Shortly after this, Carroll returned to his native Maryland to begin missionary work. He retained an interest in European affairs and in the progress of English Catholics. The bound volume of letters relating to the Maryland Mission contains some of Carroll’s letters in later life to Lord Arundell, Charles Plowden SJ and William Strickland SJ on the subject of war in Europe, hopes for the restoration of the Society and the tentative steps towards Catholic emancipation in Britain.
On his return to Maryland, Carroll was appointed Superior of the Mission. He established parishes and together with other Jesuits took the first steps towards establishing a hierarchy for the Catholic Church in America. In 1789, just a short time after George Washington became the first President of the United States, Baltimore was raised to an episcopal see with Carroll appointed Bishop. He was consecrated at Lulworth Castle Chapel in Dorset in 1790. As Bishop of Baltimore, Carroll founded Georgetown Academy (now Georgetown University) and oversaw the construction of the first cathedral in the United States, the Cathedral of the Assumption in Baltimore. He officiated at the wedding of Jerome Bonaparte, the youngest brother of Napoleon, and Betsy Patterson in Baltimore in 1803. In 1808 Baltimore was raised to an Archbishopric and Carroll accordingly became the first Archbishop of Baltimore.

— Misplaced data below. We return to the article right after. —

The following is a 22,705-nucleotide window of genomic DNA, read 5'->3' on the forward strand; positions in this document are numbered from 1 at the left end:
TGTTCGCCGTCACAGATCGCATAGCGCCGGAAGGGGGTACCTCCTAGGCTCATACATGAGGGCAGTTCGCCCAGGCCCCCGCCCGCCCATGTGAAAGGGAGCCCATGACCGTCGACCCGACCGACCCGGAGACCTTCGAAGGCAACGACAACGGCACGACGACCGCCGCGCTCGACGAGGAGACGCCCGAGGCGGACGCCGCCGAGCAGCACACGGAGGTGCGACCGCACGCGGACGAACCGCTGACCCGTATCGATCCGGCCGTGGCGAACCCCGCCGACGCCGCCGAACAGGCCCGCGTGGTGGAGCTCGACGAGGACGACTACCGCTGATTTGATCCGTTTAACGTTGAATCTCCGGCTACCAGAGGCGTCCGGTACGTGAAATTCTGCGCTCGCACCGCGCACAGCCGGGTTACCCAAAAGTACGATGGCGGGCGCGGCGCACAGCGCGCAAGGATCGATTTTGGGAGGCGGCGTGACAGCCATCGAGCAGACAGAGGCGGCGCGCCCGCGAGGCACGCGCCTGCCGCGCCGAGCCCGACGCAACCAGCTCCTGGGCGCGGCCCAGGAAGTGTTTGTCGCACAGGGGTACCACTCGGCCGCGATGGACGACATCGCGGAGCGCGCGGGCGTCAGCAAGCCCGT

In Carroll’s letters to the English Jesuits, he was frequently concerned about being kept in the dark with regards to the fate of the Society. He writes of letters going astray, a lack of news and of hearing rumours of the restoration of the Society. Carroll was also concerned about how a restored Society would fare in the United States. In late 1814, Carroll finally received word of the full restoration of the Society. In a letter to Charles Plowden SJ he wrote:
Your most precious and grateful favour of Oct[obe]r 8th accompanied by a copy of the bull of Restoration was received early in Dec[embe]r and diffused the greatest sensation of joy and thanksgiving not only amongst the new and surviving members of the Society, but also all good Christians, who have remembrance of their services, or heard of their unjust and cruel treatment, and have witnessed the consequences of their Suppression.
[Carroll to Plowden, 5 January 1815, MSB/38, f. 128]
John Carroll died on 3rd December 1815. His was a long and full life. He had witnessed at first hand disturbances in Europe and the suppression of the Jesuits, he had returned to Maryland in the midst of the American Revolution, he had established the basis of a Catholic hierarchy and he had guided the American Jesuits through a most difficult period in their history.
The Archives hold a small collection of Carroll’s letters and letters from other influential figures in the Maryland Mission including Fr John Ashton SJ (Procurator at the White Marsh Mission), Fr Leonard Neale SJ (President of Georgetown College and later Archbishop of Baltimore) and Fr Anthony Kohlmann SJ. These letters shed light on Carroll’s life and times, chart the progress of the Maryland Mission into a Province in its own right and provide an insight into one of the most tumultuous periods in the history of the Society of Jesus. Please contact us for details of our holdings relating to Carroll and the Maryland Mission. More substantial collections relating to John Carroll are held at the Baltimore Cathedral Archives, Georgetown University Archives and the Maryland States Archives.